Saturday, November 29, 2014

What is a Proof, Really?

[ original thread ]

On Sat, Nov 29, 2014 at 11:12 AM, Joe Niederberger wrote:
<< SNIP >>

> Finally, I'm happy to accept your chess problem as mathematical. Frankly, I
> don't know what a survey on that question, given to working mathematicians,
> would turn up. And, any mathematically acceptable way of arguing it would
> have to be logical in my opinion. (If you have an illogical approach that
> is also mathematical I'd be fascinated to hear about it.)
> Cheers,
> Joe N

I think we mostly agree. Criteria apply.

A proof is not a recipe nor even algorithm.

An algorithm tends to have proofs in the background, to back it up as it were, e.g. we make use of V + F = E + 2 in some step in a computer program, e.g. we get E from V + F - 2, but then why is it safe to get E in this way?

In the background: Euler's Theorem for Polyhedrons and the many proofs thereof, my favorite probably the one by G. K. C. Von Staudt:

[ however this is not my favorite forumulation of it; that would be in Peter Cromwell's Polyhedra, cite ]

The other thing I'd say is: lets not go overboard in assuming some finite roster of individuals tagged as "mathematician" truly owns or controls or governs the discipline and shared heritage we loosely call mathematics ("loosely" because anything tighter would be clearly too tight and therefore outright wrong).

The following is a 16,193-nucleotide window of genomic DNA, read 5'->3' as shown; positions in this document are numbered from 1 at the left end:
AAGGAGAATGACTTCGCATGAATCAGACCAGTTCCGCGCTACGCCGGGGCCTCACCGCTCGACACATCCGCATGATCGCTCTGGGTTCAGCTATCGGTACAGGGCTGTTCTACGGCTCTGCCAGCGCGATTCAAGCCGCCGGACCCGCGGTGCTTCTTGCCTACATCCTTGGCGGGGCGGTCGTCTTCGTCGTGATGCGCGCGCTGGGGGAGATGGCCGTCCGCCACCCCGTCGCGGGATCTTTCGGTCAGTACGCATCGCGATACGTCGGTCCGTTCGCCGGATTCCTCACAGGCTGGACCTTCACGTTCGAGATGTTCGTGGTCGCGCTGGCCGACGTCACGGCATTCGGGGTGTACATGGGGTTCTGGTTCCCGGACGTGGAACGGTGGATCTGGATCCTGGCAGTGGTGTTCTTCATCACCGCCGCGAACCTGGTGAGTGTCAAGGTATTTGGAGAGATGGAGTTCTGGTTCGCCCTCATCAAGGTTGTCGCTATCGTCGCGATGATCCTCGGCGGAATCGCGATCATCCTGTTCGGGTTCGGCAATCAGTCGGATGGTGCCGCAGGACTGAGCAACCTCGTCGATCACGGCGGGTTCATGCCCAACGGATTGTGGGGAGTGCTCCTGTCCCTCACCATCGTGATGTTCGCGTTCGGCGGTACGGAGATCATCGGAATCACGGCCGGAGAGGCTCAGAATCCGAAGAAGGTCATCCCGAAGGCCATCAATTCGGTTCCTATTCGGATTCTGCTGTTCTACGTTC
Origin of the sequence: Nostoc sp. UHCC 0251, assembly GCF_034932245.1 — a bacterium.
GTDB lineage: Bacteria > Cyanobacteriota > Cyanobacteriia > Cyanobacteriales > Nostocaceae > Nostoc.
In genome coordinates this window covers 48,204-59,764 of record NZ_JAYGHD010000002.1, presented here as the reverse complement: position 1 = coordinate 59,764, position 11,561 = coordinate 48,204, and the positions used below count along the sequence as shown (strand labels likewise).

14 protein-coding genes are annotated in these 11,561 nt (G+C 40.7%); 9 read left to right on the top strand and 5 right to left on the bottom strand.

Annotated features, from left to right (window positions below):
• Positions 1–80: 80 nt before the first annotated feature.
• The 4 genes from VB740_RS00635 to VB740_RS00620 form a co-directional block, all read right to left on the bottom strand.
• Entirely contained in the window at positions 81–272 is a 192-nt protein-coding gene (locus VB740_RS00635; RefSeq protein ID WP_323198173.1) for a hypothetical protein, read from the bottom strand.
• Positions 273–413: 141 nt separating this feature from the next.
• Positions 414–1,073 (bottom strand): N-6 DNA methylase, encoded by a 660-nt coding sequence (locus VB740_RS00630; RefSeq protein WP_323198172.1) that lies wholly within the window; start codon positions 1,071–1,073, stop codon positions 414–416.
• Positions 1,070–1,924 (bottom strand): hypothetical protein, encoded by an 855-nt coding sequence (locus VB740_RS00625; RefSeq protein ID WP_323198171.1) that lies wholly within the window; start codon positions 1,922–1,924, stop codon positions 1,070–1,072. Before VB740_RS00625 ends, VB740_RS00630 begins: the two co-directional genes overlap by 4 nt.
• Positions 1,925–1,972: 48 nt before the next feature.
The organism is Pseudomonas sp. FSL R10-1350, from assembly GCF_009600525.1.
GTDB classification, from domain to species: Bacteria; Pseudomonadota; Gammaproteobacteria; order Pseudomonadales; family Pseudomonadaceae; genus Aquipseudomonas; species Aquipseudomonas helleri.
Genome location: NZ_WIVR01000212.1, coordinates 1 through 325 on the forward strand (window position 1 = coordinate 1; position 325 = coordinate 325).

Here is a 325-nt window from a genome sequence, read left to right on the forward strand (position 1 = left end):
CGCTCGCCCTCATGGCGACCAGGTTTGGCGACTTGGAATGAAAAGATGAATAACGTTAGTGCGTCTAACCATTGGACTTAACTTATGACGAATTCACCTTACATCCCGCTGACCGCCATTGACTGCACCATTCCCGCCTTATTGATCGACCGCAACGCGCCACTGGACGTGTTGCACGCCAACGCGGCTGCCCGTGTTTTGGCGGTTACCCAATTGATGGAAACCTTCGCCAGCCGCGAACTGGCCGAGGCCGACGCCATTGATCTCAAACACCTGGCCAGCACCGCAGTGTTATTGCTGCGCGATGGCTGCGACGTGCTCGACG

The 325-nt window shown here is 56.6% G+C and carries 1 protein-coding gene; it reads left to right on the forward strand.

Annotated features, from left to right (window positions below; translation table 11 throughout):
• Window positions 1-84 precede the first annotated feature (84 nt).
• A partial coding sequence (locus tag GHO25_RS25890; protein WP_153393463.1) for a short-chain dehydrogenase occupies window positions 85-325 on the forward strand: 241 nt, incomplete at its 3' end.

Innovations come in from left field all the time e.g. most naturally from closely neighboring disciplines, and those self-identifying as official spokespersons for mathematics, i.e. mathematicians, must scramble to keep their background cosmetically acceptable i.e. the pros keep it looking professional, add the right panache (sometimes a little lipstick on the pig is all one needs).


Tuesday, November 25, 2014

Global Data Revisited

So where's the math in all this?

We clearly need better and more reliable global data.

However I'm skeptical that partitioning the world up into a jigsaw puzzle and collating by "nation" is an at all useful way to be measuring humanity's progress or lack of same.

The UN has to do it that way, for political reasons, but supranationals like Google (or some hypothetical Global Data Corporation) would not need to present and/or visualize global data in those obsolete terms.

More context:
Reply to Israeli Knight (math-teach, Nov 25 2014)
The Mapparium (Feb 09 2005)
FAQ:  What is Global Data?
Checking Global Data

Thursday, November 20, 2014

Dear White People (movie review)

I'd deliberately avoided reading any reviews so wasn't sure what to expect.  I drove to within a half mile of Cinema 21 and loped a lot of the way, not wanting to miss even previews.  I got there on time.